Film: The Girl with All the Gifts

Even in my fairly lukewarm response to M.R. Carey’s novel The Girl with All the Gifts (2016), I noted it would probably make a sensational horror film. Sure enough, it does; in fact, I think I preferred the film, as it feels more like the story’s natural medium.

The eponymous character is Melanie (the wonderful Sennia Nanua), a bright young girl who lives like a prisoner in an underground bunker, where she’s ordered about by officious, gun-wielding soldiers. But there’s a bright spot in her life: Helen Justineau (Gemma Arterton), the teacher who spends each day instructing Melanie and the other children. Melanie seems like a perfectly normal girl, if not an exceptionally intelligent and pleasant one. But there’s a reason her militant jailers are scared to death of her: she’s infected with a fungus that turns most humans into flesh-eating zombies. Unlike most “hungries,” Melanie and the other children in the bunker present as normal, only showing their zombie-like behaviors when then need to eat. Dr. Caldwell (Glenn Close) therefore sees them as key to developing a vaccine to the hungry virus. When the research facility’s security breaks down, Melanie, Helen, Caldwell, and others are forced to flee for their lives, and despite their fear, begin to see Melanie as the remarkable person she is.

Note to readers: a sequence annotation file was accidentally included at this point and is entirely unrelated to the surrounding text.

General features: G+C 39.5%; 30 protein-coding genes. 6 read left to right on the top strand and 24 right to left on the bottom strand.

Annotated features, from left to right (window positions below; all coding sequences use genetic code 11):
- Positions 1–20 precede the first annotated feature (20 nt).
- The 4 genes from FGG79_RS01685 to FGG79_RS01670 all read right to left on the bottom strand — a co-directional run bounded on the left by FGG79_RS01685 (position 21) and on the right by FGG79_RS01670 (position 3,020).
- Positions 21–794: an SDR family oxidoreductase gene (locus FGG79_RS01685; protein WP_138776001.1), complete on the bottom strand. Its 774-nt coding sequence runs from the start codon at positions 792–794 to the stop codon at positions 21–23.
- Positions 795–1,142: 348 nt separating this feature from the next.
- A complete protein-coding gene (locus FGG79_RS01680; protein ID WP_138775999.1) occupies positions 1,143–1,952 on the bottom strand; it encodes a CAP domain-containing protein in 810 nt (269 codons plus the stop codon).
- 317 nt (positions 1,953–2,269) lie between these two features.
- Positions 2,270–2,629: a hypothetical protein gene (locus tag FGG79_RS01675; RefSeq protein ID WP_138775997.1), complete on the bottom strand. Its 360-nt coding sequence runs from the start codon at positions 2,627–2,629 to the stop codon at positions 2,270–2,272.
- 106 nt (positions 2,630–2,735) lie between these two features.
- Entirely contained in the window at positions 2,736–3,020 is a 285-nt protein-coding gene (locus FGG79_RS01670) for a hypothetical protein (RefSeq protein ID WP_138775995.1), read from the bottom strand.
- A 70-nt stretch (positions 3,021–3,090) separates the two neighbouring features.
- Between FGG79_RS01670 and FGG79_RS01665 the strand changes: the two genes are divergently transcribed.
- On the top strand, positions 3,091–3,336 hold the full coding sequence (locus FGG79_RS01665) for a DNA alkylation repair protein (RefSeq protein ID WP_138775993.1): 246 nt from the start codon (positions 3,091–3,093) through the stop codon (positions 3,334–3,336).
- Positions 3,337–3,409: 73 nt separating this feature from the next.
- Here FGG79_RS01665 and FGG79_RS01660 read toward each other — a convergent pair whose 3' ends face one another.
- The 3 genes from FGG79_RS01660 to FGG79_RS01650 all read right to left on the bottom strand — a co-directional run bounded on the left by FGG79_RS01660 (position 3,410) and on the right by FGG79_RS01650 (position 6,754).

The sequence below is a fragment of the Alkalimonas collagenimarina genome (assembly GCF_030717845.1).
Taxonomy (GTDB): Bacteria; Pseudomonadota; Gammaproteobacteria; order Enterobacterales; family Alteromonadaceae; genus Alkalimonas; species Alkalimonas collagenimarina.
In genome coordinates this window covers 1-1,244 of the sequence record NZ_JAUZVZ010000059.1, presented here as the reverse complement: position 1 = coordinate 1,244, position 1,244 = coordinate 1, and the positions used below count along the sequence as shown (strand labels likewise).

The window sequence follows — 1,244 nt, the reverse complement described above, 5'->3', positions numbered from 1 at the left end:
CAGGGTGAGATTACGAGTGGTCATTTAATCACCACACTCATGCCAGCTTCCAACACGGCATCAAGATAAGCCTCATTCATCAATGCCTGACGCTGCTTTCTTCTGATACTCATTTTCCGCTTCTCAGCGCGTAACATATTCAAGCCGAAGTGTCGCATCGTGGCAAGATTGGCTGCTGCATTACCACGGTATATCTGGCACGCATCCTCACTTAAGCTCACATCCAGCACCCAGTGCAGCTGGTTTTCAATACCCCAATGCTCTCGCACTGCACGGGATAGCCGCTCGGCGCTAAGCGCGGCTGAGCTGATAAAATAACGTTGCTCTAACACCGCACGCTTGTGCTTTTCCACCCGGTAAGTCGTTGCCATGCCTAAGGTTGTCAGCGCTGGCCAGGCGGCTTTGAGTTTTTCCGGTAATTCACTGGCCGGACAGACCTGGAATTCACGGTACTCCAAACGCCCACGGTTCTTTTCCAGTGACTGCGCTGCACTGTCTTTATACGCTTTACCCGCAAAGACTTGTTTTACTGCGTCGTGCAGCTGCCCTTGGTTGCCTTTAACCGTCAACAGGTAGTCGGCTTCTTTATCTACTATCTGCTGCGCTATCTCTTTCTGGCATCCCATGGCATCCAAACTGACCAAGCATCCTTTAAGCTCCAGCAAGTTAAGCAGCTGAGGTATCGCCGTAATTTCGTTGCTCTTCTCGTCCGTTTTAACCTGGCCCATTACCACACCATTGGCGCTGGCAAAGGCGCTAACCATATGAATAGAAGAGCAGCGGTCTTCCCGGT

The Girl with All the Gifts isn’t a particularly innovative story, slotting quite comfortably into the glut of zombie apocalypse tales of the past decade or so. Fans of The Last of Us video game or 28 Days Later will find the trappings quite familiar. But like the novel, the film is a triumph of execution: nicely developed characters, a chilling and thoroughly imagined scenario, terrifying suspense sequences, and a satisfying escalation from skiffy mystery into harrowing survival tale. Why the primary two characters, Melanie and Helen , were race-swapped is surely matter for debate; it’s nearly forgiveable as it gives us Sennia Nanua in the lead role, and she is terrific. Arterton and Paddy Considine are solid, while Glenn Close is especially convincing as the hard-nosed Dr. Caldwell. Fans of horror and zombie tales in particular will find plenty to love here.

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